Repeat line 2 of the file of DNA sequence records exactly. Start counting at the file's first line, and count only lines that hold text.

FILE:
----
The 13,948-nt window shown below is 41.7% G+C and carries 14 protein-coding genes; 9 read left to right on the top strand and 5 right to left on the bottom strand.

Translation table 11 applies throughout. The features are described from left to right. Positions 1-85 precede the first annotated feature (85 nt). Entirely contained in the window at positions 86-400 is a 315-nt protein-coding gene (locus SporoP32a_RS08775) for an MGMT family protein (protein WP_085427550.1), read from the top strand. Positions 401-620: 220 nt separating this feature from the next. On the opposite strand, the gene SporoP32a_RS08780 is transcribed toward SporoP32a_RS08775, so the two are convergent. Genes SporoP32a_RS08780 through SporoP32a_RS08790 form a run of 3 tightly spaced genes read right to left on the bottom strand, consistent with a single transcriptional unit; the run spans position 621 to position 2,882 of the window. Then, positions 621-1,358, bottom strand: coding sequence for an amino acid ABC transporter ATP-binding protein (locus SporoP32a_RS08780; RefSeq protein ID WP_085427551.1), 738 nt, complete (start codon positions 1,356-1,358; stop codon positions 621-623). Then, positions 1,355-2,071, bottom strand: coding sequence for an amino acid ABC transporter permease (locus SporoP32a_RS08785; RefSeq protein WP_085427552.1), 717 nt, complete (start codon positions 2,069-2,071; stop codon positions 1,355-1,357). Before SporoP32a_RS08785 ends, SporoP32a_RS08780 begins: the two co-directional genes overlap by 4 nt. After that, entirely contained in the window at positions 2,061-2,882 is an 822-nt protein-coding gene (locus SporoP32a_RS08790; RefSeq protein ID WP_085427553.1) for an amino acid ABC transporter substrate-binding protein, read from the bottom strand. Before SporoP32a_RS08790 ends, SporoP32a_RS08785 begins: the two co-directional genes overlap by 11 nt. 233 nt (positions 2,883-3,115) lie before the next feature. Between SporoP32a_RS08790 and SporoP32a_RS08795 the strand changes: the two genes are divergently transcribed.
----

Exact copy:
Translation table 11 applies throughout. The features are described from left to right. Positions 1-85 precede the first annotated feature (85 nt). Entirely contained in the window at positions 86-400 is a 315-nt protein-coding gene (locus SporoP32a_RS08775) for an MGMT family protein (protein WP_085427550.1), read from the top strand. Positions 401-620: 220 nt separating this feature from the next. On the opposite strand, the gene SporoP32a_RS08780 is transcribed toward SporoP32a_RS08775, so the two are convergent. Genes SporoP32a_RS08780 through SporoP32a_RS08790 form a run of 3 tightly spaced genes read right to left on the bottom strand, consistent with a single transcriptional unit; the run spans position 621 to position 2,882 of the window. Then, positions 621-1,358, bottom strand: coding sequence for an amino acid ABC transporter ATP-binding protein (locus SporoP32a_RS08780; RefSeq protein ID WP_085427551.1), 738 nt, complete (start codon positions 1,356-1,358; stop codon positions 621-623). Then, positions 1,355-2,071, bottom strand: coding sequence for an amino acid ABC transporter permease (locus SporoP32a_RS08785; RefSeq protein WP_085427552.1), 717 nt, complete (start codon positions 2,069-2,071; stop codon positions 1,355-1,357). Before SporoP32a_RS08785 ends, SporoP32a_RS08780 begins: the two co-directional genes overlap by 4 nt. After that, entirely contained in the window at positions 2,061-2,882 is an 822-nt protein-coding gene (locus SporoP32a_RS08790; RefSeq protein ID WP_085427553.1) for an amino acid ABC transporter substrate-binding protein, read from the bottom strand. Before SporoP32a_RS08790 ends, SporoP32a_RS08785 begins: the two co-directional genes overlap by 11 nt. 233 nt (positions 2,883-3,115) lie before the next feature. Between SporoP32a_RS08790 and SporoP32a_RS08795 the strand changes: the two genes are divergently transcribed.